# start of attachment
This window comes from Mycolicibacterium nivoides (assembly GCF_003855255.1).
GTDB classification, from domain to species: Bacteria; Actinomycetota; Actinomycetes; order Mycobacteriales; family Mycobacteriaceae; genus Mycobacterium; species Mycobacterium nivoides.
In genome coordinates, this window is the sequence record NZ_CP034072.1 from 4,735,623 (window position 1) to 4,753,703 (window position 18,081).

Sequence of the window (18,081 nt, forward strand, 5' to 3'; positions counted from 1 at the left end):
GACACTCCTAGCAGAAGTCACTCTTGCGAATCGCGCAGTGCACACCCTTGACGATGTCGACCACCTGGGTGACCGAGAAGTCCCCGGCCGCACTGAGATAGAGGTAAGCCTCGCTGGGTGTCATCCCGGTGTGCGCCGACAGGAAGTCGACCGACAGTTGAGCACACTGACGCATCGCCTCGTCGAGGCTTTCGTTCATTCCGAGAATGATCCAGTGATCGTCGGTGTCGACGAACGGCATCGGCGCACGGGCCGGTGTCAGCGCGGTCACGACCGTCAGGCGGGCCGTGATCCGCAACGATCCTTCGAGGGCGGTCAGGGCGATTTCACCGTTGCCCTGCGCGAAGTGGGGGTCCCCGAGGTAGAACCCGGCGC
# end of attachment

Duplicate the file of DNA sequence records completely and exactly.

This window comes from Mycolicibacterium nivoides (assembly GCF_003855255.1).
GTDB classification, from domain to species: Bacteria; Actinomycetota; Actinomycetes; order Mycobacteriales; family Mycobacteriaceae; genus Mycobacterium; species Mycobacterium nivoides.
In genome coordinates, this window is the sequence record NZ_CP034072.1 from 4,735,623 (window position 1) to 4,753,703 (window position 18,081).

Sequence of the window (18,081 nt, forward strand, 5' to 3'; positions counted from 1 at the left end):
GACACTCCTAGCAGAAGTCACTCTTGCGAATCGCGCAGTGCACACCCTTGACGATGTCGACCACCTGGGTGACCGAGAAGTCCCCGGCCGCACTGAGATAGAGGTAAGCCTCGCTGGGTGTCATCCCGGTGTGCGCCGACAGGAAGTCGACCGACAGTTGAGCACACTGACGCATCGCCTCGTCGAGGCTTTCGTTCATTCCGAGAATGATCCAGTGATCGTCGGTGTCGACGAACGGCATCGGCGCACGGGCCGGTGTCAGCGCGGTCACGACCGTCAGGCGGGCCGTGATCCGCAACGATCCTTCGAGGGCGGTCAGGGCGATTTCACCGTTGCCCTGCGCGAAGTGGGGGTCCCCGAGGTAGAACCCGGCGC